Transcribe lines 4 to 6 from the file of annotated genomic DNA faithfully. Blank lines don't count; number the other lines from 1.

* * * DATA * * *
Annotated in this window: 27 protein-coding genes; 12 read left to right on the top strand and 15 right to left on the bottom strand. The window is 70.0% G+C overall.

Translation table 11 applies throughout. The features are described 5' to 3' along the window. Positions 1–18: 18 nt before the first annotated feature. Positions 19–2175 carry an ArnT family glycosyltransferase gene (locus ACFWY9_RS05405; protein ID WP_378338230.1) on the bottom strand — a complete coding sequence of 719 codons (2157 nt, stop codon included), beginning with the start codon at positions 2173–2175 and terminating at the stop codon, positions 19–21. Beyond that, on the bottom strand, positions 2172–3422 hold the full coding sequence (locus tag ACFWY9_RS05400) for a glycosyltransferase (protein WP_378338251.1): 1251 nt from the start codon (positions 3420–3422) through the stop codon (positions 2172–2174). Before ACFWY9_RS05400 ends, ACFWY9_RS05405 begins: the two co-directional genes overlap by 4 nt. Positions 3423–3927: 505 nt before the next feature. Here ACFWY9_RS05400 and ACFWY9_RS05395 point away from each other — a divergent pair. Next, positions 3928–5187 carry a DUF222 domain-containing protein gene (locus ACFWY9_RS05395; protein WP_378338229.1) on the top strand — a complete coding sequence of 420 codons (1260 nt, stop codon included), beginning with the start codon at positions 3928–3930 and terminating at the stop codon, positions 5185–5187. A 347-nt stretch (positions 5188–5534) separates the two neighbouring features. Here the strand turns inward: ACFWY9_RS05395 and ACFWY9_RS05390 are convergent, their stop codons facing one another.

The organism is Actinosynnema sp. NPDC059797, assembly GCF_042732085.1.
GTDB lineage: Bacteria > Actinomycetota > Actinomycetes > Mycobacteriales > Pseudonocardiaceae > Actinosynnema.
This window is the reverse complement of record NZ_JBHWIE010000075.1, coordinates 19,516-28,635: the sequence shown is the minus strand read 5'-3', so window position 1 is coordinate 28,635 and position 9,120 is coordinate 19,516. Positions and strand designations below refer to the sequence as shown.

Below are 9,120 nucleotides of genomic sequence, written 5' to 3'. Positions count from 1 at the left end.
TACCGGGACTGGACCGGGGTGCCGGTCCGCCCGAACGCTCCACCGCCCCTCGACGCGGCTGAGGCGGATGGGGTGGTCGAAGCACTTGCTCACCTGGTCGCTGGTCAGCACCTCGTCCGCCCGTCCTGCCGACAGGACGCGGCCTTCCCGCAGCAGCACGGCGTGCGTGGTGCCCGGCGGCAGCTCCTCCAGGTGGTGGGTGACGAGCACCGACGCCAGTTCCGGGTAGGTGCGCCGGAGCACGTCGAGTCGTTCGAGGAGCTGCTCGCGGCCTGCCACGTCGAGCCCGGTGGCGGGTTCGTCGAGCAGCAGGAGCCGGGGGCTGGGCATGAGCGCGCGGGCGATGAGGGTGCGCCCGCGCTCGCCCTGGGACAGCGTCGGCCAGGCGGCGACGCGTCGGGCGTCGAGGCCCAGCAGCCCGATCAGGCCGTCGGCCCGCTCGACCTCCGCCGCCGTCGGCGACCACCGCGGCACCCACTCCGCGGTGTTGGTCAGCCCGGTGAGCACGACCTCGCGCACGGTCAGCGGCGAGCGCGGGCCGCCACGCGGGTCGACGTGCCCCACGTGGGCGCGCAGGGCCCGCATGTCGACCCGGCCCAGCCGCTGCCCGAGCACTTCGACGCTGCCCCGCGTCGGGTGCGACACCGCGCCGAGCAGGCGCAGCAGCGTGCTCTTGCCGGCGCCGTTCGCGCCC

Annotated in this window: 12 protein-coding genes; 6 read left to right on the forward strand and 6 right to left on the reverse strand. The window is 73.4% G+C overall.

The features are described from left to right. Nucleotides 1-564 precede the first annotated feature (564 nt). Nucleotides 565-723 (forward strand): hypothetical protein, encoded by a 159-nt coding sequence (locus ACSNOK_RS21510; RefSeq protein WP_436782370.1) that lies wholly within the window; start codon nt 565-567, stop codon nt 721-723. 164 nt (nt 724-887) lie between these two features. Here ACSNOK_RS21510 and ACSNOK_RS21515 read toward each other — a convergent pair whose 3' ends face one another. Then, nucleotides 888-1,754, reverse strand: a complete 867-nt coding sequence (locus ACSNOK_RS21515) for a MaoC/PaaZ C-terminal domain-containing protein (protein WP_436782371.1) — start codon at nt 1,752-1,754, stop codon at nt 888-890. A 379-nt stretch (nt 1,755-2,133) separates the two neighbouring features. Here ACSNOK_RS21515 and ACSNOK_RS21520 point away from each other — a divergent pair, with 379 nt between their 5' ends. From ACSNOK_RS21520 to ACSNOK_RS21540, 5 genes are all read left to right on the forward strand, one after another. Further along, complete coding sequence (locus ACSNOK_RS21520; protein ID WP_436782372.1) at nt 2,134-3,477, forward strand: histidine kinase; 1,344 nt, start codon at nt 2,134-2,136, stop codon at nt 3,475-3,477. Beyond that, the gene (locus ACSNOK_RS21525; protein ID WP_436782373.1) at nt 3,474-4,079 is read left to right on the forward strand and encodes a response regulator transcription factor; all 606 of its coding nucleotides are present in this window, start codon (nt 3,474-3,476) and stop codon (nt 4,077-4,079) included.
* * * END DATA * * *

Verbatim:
GTDB lineage: Bacteria > Actinomycetota > Actinomycetes > Mycobacteriales > Pseudonocardiaceae > Actinosynnema.
This window is the reverse complement of record NZ_JBHWIE010000075.1, coordinates 19,516-28,635: the sequence shown is the minus strand read 5'-3', so window position 1 is coordinate 28,635 and position 9,120 is coordinate 19,516. Positions and strand designations below refer to the sequence as shown.

Below are 9,120 nucleotides of genomic sequence, written 5' to 3'. Positions count from 1 at the left end.